Saaropean wrote:Aren't the huge problems people have with English spelling a sign that it doesn't work perfectly?
I see everyday people who write English perfectly, why should you change the system then? I think there's no problem with the spelling, you have simply to learn it. The same nonsense would be, to cancel the kanji writing system in Chinese, because students have problems to learn all those thousands of characters. I simply asume, that spellings education in England isn't that good then. In the Netherlands most students have difficulties with the verb conjugations, but the Dutch language is taught badly in our country. But that doesn't mean, we should change the whole system to make it easier for them who don't want to pay more attention to the spelling of their native language. Actually I think, it's more lazyness.
Saaropean wrote:Writing "theater" instead of "theatre" and "thru" instead of "through" (an encouraging example mentioned by Ozymandias) are two tiny steps towards more consistency
How can you call that encouraging!? I rather pity the fact that people do this! Like in Dutch where people write "kado" instead of "cadeau". When I see that my blood starts boiling!
Saaropean wrote:You said it yourself (and Car mentioned it, too): the spelling is not the only thing that changed. The whole language changed, including lexicon and grammar. Can you understand Old English texts? I guess it's hard, because the language has changed a lot.
Yeah, what Car mentioned is true, the grammar has changed and that was just a natural change, done by time. I understand languages are changing, but I really don't accept it, that people change spelling to make it easier. And we have done that in Dutch, because the grammar of Dutch hasn't changed that much the last 200 years, though the spelling has changed more than I like.
Wy loopen door den tuin ende indertussen philosopheren wy over het leeven, daar rookte hy nog ener cigaret ende hy zeide tot my, tot weerziens ick ga op vacantie.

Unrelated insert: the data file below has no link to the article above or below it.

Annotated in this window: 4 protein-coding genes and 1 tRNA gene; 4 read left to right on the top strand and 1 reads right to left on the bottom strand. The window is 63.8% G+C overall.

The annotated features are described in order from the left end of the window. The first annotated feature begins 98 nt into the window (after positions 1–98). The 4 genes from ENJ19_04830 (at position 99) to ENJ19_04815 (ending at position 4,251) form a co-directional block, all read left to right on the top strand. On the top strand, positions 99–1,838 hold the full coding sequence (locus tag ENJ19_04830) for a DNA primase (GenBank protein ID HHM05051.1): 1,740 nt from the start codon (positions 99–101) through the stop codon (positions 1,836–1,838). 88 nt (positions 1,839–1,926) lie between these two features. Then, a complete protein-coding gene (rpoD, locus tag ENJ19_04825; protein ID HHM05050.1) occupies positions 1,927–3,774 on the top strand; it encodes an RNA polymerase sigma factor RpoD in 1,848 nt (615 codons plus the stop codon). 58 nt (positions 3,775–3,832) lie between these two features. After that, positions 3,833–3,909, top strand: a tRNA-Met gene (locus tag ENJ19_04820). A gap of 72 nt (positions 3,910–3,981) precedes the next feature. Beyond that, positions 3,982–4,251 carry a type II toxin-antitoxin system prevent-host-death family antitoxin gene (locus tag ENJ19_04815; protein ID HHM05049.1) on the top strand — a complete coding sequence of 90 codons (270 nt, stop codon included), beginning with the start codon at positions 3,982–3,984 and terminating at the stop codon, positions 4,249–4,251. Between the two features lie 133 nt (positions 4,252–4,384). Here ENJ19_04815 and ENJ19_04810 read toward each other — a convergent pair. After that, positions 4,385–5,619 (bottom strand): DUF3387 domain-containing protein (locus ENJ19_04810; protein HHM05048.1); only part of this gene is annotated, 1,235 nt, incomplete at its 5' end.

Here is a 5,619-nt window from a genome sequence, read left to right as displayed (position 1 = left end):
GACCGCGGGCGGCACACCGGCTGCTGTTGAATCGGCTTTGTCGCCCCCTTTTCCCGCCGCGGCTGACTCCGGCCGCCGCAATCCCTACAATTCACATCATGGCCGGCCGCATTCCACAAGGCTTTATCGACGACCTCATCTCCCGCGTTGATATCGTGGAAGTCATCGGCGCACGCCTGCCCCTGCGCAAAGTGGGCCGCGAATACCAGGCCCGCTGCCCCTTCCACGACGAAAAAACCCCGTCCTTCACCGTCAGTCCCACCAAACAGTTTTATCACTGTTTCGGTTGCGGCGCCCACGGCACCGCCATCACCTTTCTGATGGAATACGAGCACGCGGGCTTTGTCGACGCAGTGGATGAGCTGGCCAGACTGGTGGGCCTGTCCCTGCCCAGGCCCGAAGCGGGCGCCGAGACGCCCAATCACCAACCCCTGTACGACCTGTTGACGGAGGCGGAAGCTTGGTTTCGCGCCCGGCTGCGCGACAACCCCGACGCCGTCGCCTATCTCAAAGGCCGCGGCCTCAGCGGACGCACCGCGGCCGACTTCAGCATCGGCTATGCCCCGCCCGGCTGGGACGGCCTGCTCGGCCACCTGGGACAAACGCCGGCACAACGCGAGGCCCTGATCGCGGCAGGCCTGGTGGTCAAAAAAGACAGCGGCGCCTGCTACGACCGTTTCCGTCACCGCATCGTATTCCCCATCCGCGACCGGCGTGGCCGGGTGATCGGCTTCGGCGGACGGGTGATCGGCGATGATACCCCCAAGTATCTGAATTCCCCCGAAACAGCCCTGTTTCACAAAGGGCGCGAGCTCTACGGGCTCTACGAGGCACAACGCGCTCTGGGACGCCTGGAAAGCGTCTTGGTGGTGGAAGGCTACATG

Wij lopen door de tuin en intussen filosoferen wij over het leven, hij rookte nog een sigaret en hij zei tegen mij, tot ziens ik ga op vakantie.
The grammar is nearly exactly the same, though the spelling has been changed... why? Just for people who are probably not able to write it correctly, they want to write the way they hear it.
A famous writer in Dutch history, called; Eduard Douwes Dekker, better known as "Multatuli" he wrote the famous colonial story Max Havelaar. And he wrote his book in a language which was more similar to the way he spoke his Dutch. Because this was easier for them who had difficulties with the written language. And I really pity that, because we have lost all the knowledge about what was once a beautiful written languague.
Do you doubt the intelligence of women doing domestic work?
Oh no, I wouldn't dare Rolf, though I asume that a housewife probably hasn't learnt to read century old texts. I know too many people who even can't write or read the modern Dutch properly, so Old-Dutch won't be an option then I guess.
I see a problem that justifies spelling reforms: Spoken languages changes more quickly than written language, and many people insist on what is "correct" and don't accept that the language has already changed. As a consequence, spelling reflects what the language used to be like long ago. One of the saddest examples is English.